Discovery of caffeine
Caffeine in the lab
Caffeine and plants
Students and Caffeine

The Discovery and Isolation of Caffeine

Caffeine has been used as a medicinal and recreational drug since before recorded history, by consumption of caffeine bearing plants. However, the discovery of the chemical did not occur until a young physician called Friedlieb Ferdinand Runge isolated and purified the white crystalline substance in 1819.

A bronze memorial medallion of Runge erected at his grave site.

The breakthrough is credited to an encounter between twenty-five year old Runge and a German baron known as Johann Wolfgang von Goethe. Goethe was one of the world's greatest poets, and Europe's first great literary celebrity¹. In his later years, Goethe turned his considerable intellect to the sciences, studying, amongst other things, pharmacy, chemistry and botany. At the time, Runge was studying under the chemist Doebereiner (1780-1849), who was greatly admired by Goethe; it was through the friendship and mutual admiration of these two great men that Runge was invited to visit.

Goethe was shown the results of the young scientist's investigations into belladonna extract, and, suitably impressed, presented Runge with a small box of rare Arabian mocha beans, with the request that he perform an analysis. Within months Runge had successfully isolated the world's first pure caffeine sample.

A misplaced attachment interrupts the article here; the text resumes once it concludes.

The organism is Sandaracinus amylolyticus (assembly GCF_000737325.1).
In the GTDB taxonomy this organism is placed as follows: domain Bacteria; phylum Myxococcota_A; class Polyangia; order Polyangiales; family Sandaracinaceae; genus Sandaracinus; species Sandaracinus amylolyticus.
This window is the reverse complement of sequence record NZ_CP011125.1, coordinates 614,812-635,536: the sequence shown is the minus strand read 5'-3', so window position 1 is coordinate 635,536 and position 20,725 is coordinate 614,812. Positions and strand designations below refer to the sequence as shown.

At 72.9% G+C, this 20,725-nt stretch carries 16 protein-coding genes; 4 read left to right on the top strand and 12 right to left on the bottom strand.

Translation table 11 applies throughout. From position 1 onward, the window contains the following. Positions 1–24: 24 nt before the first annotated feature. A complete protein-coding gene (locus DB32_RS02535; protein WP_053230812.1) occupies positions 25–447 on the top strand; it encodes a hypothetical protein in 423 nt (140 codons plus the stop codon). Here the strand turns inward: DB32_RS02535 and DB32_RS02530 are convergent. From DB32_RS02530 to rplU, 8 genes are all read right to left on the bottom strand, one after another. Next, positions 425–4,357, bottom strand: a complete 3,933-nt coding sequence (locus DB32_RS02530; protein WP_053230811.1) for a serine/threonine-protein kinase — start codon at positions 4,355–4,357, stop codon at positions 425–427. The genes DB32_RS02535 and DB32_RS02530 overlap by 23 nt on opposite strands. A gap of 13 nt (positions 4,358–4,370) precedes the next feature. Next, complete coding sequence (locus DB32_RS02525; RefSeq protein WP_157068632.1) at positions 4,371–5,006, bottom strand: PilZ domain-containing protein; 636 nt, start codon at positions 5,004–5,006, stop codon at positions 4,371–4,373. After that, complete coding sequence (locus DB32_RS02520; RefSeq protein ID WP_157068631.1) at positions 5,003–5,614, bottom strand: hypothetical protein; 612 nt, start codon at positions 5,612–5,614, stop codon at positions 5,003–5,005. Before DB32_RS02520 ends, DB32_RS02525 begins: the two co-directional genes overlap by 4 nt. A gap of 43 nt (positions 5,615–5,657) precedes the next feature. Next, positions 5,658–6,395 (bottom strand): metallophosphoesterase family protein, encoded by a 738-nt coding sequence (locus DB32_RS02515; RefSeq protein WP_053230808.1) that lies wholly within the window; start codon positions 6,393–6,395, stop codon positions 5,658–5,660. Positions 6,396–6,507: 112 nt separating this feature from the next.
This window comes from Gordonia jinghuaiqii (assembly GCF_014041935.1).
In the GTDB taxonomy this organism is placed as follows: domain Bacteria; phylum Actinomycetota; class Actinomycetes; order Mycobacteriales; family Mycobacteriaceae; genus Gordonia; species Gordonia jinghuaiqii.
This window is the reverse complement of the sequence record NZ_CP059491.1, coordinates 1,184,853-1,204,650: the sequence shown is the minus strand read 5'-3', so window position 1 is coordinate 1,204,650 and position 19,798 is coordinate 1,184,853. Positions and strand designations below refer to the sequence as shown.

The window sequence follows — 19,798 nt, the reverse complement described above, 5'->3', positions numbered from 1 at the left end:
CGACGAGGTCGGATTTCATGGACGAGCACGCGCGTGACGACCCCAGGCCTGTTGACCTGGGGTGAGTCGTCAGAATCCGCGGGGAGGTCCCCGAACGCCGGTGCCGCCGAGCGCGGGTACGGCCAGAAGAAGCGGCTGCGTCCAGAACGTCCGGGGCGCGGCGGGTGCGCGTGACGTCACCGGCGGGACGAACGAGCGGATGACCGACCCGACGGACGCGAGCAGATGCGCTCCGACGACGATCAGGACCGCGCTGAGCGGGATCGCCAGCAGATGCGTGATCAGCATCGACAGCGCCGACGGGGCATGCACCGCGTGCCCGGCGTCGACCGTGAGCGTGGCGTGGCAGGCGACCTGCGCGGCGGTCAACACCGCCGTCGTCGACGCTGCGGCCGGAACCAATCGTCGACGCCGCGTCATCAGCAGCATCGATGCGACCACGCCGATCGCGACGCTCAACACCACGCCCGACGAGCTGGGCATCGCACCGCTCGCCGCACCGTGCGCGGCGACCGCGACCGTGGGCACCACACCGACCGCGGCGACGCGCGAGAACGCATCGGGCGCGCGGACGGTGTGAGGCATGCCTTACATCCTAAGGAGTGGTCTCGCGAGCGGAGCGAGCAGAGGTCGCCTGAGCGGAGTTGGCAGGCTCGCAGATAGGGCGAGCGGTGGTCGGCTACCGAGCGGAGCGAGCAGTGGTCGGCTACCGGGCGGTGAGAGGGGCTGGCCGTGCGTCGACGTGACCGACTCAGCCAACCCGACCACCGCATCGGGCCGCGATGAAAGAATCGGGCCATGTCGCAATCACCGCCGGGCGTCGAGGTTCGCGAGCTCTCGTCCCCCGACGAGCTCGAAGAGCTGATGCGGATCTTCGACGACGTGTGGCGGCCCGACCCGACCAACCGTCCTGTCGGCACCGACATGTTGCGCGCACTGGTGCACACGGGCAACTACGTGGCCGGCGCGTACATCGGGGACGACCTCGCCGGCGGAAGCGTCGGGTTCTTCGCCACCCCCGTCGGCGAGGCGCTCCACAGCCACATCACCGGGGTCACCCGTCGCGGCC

Runge's discovery lead to a brilliant career in purine chemistry, with sources suggesting he was also the first to discover quinine, a feat which is (possibly erroneously) credited to Pelletier (1788-1842) and Caventou (1795-1877) in other sources. In 1833 he synthesised aniline blue, the first artificial organic colouring produced from coal tar, and was a pioneer in the technique of paper chromatography.

Sadly, in 1852, Runge was dismissed from his job when the new owner of the company failed to agree with his suggestions for further developments. He died in poverty and relative obscurity in 1867, although the German Chemical Society erected the memorial (above) in 1873 to recognise his achievements.

As Weinberg and Bealer state in their book 'The World Of Caffeine', "it was a result of an encounter between a scientist and a poet that caffeine was first revealed to the world; a curiously symbolic origin when one considers the vast panorama of the drug's history, encompassing, as it does, so much of the disparate worlds of science and culture."

¹The World of Caffeine, Weinberg and Bealer, Routledge, 2001

Image used without permission from the following source:
The World of Caffeine, Weinberg and Bealer, Routledge, 2001

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